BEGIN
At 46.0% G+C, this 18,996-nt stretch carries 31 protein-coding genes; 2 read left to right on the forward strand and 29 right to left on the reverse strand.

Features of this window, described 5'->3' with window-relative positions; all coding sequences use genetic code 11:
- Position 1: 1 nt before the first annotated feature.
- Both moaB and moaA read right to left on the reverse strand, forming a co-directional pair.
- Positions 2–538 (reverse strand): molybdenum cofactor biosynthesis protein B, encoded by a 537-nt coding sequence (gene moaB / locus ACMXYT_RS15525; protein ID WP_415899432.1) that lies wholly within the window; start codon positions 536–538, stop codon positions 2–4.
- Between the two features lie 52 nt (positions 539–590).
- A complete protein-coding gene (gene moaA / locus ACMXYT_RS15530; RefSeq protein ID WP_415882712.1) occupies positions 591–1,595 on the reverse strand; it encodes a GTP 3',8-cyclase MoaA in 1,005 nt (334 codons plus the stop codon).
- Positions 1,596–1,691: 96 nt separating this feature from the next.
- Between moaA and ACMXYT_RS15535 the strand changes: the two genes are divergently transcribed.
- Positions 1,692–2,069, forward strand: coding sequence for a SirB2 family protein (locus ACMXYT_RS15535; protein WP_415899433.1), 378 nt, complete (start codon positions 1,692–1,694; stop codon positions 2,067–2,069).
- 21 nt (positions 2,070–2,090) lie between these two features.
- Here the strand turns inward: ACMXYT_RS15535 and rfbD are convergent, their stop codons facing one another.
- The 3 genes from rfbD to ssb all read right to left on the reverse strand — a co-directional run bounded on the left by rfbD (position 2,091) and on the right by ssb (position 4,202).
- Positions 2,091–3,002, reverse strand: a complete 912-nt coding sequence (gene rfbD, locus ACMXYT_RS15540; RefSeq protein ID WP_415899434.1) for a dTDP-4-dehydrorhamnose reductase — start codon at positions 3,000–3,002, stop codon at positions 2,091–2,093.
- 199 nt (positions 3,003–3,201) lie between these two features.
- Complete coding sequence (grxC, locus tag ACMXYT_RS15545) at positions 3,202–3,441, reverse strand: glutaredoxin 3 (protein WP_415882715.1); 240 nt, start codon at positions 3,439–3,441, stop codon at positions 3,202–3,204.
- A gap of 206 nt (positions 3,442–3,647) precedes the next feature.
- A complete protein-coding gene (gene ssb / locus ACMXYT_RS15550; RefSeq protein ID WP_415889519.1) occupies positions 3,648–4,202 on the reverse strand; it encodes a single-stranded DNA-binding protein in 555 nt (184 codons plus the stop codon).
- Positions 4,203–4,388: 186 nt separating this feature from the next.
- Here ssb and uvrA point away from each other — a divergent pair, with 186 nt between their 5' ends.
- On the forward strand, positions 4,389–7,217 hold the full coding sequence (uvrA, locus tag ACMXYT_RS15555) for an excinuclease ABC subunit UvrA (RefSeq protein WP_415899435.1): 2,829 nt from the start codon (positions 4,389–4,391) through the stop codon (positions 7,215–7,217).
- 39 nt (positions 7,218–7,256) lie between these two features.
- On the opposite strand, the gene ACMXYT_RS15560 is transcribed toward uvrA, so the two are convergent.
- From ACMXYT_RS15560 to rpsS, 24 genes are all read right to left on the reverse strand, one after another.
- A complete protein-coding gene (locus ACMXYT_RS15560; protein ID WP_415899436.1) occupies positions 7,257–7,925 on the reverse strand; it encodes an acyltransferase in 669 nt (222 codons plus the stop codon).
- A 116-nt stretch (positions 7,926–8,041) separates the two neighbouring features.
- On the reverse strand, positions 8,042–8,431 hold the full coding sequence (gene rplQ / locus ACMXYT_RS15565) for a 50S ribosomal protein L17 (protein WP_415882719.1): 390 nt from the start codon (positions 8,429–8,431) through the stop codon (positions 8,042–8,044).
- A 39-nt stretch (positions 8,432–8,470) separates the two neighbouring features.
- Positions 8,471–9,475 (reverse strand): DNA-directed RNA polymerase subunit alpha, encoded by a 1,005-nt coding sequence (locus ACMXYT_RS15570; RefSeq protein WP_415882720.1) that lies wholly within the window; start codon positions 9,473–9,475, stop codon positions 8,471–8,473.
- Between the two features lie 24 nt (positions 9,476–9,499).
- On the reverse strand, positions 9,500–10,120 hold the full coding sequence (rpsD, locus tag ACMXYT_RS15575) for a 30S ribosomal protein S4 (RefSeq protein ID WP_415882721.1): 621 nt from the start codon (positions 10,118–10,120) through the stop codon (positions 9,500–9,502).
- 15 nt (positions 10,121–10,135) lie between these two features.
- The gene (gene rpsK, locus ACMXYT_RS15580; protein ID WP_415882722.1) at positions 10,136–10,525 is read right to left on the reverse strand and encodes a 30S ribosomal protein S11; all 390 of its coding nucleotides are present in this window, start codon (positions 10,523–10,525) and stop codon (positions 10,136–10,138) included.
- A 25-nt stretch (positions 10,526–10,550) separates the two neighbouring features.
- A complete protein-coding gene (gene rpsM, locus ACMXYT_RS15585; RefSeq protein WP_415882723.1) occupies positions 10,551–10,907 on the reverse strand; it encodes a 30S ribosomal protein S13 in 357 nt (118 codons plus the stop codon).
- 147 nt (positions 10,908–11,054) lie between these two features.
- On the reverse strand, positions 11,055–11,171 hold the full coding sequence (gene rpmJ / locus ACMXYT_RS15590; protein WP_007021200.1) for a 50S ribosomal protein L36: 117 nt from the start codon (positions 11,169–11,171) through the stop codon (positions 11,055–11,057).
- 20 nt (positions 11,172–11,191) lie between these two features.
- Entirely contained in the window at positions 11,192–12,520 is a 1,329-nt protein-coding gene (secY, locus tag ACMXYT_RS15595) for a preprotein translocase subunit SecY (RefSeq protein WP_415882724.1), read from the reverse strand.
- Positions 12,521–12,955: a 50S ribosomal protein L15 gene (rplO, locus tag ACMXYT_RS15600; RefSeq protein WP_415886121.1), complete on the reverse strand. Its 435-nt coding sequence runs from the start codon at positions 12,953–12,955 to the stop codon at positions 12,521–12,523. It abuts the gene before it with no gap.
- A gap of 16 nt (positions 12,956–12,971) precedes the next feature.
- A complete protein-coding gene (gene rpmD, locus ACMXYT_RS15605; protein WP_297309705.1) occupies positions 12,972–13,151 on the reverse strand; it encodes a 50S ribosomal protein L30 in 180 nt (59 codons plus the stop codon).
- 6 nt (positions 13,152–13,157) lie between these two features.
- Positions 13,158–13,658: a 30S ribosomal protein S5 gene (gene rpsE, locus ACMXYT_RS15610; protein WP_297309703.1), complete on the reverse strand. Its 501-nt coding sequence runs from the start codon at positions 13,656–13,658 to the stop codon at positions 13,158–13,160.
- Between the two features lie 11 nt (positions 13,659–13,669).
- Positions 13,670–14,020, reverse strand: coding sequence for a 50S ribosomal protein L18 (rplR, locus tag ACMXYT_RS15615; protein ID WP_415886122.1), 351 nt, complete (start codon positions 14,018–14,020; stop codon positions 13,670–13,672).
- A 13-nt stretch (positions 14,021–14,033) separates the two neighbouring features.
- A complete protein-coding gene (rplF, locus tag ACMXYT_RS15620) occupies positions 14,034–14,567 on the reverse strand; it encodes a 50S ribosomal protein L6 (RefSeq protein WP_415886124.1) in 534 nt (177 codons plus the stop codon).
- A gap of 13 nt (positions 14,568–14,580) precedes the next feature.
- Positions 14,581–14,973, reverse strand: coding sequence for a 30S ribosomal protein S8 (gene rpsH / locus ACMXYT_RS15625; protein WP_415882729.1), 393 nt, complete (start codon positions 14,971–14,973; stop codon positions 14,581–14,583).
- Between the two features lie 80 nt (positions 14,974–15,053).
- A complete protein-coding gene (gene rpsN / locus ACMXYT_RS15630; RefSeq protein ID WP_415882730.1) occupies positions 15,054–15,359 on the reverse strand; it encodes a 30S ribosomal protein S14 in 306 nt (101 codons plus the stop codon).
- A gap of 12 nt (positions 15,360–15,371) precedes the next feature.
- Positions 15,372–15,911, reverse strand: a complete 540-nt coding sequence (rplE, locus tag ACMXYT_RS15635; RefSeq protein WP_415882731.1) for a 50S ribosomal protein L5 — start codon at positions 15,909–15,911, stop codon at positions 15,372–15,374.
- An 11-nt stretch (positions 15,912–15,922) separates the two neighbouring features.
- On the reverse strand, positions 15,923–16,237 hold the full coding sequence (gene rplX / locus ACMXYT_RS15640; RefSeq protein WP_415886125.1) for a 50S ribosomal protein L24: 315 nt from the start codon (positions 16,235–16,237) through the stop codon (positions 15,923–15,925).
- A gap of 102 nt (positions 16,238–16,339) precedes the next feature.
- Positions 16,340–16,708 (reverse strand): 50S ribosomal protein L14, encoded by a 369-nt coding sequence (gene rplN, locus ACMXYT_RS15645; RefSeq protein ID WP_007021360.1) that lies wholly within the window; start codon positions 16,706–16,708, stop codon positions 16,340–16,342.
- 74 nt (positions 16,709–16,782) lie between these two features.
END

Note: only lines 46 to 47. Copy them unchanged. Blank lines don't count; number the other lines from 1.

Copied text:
- Positions 13,670–14,020, reverse strand: coding sequence for a 50S ribosomal protein L18 (rplR, locus tag ACMXYT_RS15615; protein ID WP_415886122.1), 351 nt, complete (start codon positions 14,018–14,020; stop codon positions 13,670–13,672).
- A 13-nt stretch (positions 14,021–14,033) separates the two neighbouring features.